We live in a postmodern world in which moral relativism is the rule of the day. Some may even assert that the time for presenting absolute truth is passé, that we can no longer give hard answers; we can only ask questions. But I disagree.
It is always time to present the truth of the gospel, regardless of the trends of contemporary culture. “Truth is truth, and lies are lies,” as my friend Dennis Agajanian says.
That is what we need to remember. And we also need to remember that God’s Word will never return void.
As a church, we face a huge challenge in taking the gospel to our generation. Technology is exploding before our very eyes, generating unprecedented opportunities. Doors are open for sharing the gospel that will not necessarily stay that way. Opportunities must be seized or lost forever.
Billy Graham has said, “The evangelistic harvest is always urgent. The destiny of men and nations is always being decided. Every generation is strategic. We are not responsible for the past generation, and we cannot bear full responsibility for the next one. But we do have our generation. God will hold us responsible as to how well we fulfill our responsibilities to this age and take advantage of our opportunities.”
We are all called to bring the gospel to our culture today. There are no exceptions. But many of us, if we were honest, would admit that we are not doing that.
There may be a number of reasons, maybe even excuses, as to why we are not sharing the gospel, ranging from a fear of failure to a lack of concern. Some may feel they do not know how to start or finish such a task.
In Acts 17, we find a page out of the playbook of the greatest evangelist of all time, apart from our Lord himself. The apostle Paul was a master communicator of the gospel. Here we see him bringing the message of Jesus Christ to his culture in the first century.
But things really are not all that different from where Paul was and where we are today. Despite our dramatic advances in technology, the essential needs of humankind remain the same — as does the answer to those problems.
Paul was the right man in the right place at the right time. He was well-prepared and well-educated for the task at hand. And though he used his oratorical skills, at the same time, he always arrived at the same simple message. If he was speaking to a soldier or a Roman governor or possibly to Caesar himself, Paul never really changed his message.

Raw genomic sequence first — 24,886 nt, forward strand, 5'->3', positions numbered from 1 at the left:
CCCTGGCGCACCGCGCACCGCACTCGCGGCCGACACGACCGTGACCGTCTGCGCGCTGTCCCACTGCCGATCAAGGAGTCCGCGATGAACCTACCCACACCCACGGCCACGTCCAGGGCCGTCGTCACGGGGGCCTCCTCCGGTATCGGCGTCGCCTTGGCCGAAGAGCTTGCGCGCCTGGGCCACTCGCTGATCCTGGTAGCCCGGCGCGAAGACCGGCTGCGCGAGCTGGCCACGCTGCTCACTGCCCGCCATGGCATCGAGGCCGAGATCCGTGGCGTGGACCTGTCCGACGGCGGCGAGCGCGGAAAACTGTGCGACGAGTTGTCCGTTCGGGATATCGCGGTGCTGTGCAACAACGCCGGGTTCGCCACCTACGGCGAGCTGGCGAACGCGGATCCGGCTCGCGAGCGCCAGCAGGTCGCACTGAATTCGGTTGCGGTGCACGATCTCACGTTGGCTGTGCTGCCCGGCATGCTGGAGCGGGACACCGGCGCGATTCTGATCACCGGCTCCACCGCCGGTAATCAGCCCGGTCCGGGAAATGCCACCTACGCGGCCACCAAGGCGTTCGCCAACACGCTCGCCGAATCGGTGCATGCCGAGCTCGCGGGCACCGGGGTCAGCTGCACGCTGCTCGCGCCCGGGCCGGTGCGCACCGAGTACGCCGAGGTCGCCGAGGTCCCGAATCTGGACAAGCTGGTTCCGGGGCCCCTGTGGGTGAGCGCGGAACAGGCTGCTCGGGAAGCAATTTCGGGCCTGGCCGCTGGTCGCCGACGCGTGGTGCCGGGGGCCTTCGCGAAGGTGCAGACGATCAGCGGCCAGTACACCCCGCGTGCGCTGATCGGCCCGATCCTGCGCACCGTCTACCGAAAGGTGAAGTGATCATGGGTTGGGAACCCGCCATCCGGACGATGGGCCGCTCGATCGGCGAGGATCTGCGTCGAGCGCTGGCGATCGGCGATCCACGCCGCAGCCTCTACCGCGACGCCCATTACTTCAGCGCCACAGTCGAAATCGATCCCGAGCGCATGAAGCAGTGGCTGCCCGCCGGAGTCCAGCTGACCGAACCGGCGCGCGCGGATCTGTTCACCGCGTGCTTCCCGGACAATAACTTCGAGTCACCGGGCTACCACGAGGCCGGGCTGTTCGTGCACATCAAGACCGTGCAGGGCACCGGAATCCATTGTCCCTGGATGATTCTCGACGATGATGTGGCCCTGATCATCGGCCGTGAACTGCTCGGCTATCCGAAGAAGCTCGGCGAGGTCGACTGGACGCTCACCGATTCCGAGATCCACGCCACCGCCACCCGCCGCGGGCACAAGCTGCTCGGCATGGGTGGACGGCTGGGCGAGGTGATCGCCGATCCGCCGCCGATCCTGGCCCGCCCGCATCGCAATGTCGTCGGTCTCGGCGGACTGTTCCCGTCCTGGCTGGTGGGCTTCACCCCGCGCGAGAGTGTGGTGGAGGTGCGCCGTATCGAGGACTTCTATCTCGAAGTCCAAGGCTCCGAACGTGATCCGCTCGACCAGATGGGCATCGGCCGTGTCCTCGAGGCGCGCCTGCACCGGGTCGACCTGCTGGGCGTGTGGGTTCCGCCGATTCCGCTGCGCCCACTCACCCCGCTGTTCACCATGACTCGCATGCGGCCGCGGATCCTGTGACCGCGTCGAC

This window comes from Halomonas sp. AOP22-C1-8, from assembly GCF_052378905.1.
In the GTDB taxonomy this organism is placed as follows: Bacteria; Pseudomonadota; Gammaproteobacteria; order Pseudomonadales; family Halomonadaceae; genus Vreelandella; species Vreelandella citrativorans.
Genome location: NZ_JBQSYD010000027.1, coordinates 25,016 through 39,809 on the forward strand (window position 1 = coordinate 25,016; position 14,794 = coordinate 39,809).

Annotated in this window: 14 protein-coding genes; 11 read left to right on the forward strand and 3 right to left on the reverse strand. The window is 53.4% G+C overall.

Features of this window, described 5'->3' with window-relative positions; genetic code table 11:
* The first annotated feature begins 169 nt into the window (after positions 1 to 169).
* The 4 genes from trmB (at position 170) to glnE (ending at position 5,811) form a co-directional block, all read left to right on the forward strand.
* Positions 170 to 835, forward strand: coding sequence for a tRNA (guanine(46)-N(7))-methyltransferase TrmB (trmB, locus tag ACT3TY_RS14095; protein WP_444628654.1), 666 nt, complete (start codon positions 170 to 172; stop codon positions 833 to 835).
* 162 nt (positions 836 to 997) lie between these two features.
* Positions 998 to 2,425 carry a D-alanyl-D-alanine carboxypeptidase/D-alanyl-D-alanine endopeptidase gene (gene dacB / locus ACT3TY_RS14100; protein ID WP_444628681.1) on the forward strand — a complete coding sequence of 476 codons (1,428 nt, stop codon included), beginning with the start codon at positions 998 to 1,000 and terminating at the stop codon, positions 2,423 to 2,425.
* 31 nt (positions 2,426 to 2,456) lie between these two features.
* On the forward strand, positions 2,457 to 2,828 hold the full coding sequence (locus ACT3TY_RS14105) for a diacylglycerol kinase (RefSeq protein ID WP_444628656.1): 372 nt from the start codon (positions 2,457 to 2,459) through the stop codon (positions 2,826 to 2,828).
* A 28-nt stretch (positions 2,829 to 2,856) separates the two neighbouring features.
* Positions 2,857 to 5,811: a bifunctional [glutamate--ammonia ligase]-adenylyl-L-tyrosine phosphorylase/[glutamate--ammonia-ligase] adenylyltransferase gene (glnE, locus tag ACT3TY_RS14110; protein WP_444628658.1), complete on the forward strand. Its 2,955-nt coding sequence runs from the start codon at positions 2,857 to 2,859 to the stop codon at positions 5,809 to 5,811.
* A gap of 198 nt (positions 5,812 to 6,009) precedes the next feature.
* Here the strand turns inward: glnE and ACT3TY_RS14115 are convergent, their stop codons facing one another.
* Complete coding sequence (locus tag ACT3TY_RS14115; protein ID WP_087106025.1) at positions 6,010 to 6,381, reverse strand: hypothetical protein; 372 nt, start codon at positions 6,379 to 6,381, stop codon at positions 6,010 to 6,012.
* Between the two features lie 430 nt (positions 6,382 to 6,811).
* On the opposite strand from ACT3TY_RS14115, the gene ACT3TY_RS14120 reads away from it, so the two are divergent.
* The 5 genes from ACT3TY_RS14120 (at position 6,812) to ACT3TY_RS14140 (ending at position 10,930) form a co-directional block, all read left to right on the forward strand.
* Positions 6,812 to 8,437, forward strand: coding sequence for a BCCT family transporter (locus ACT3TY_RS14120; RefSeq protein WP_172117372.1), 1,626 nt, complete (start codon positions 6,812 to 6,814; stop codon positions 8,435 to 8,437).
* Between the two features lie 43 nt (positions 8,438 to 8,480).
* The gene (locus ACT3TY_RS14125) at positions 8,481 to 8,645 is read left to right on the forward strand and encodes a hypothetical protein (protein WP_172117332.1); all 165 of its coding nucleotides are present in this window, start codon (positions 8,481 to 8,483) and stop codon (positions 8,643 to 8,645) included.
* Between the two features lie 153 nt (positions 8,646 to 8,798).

For the gospel to be the gospel, it always will come down to the simple, though not simplistic, message of who Jesus is, why He came, how He died, and how He rose again.
Now Paul could have stood around all day and cursed the darkness. But instead, he decided to turn on the light.
Acts 17:16–17 tells us, “Now while Paul waited for them at Athens, his spirit was provoked within him when he saw that the city was given over to idols. Therefore he reasoned in the synagogue . . . and in the marketplace daily...” (nkjv).
In the same way, we can wring our hands and talk about the state of affairs in our world all day long. Or we can do something about it.
We need to proclaim the gospel, because the root of the problem is that people are separated from God. Paul’s spirit was stirred, and he took action.
Not only did Paul take action, but he also took the time to learn about the people he was speaking to. He examined their idols. He read their poets. He understood their culture. He wanted to build a bridge to them.
That is because the way to change a culture is to invade it. It is to go out where people don’t typically hear the gospel, enter their world, and tell them about Jesus Christ. That is what Paul did.
Having said that, let’s remember that it is all in the hands of God. We are foolish if we congratulate ourselves for great successes. And we are fools if we condemn ourselves for times when our message doesn’t resonate.Our responsibility is simply to proclaim the gospel accurately, faithfully, lovingly, clearly, and understandably, and then to let the Lord do His work with His message as it has been given out.
You can receive a copy of I Can Only Imagine. Bart Millard of MercyMe lived a troubled childhood because of an abusive father. But by the power of the gospel, Bart says, “God transformed the monster I hated into the man I wanted to become.” Read the story behind how Bart’s father became a new creation in Christ and the influence it had on the creation of the popular song “I Can Only Imagine.” Get a copy of this compelling memoir in thanks for your generous donation to Harvest Ministries today.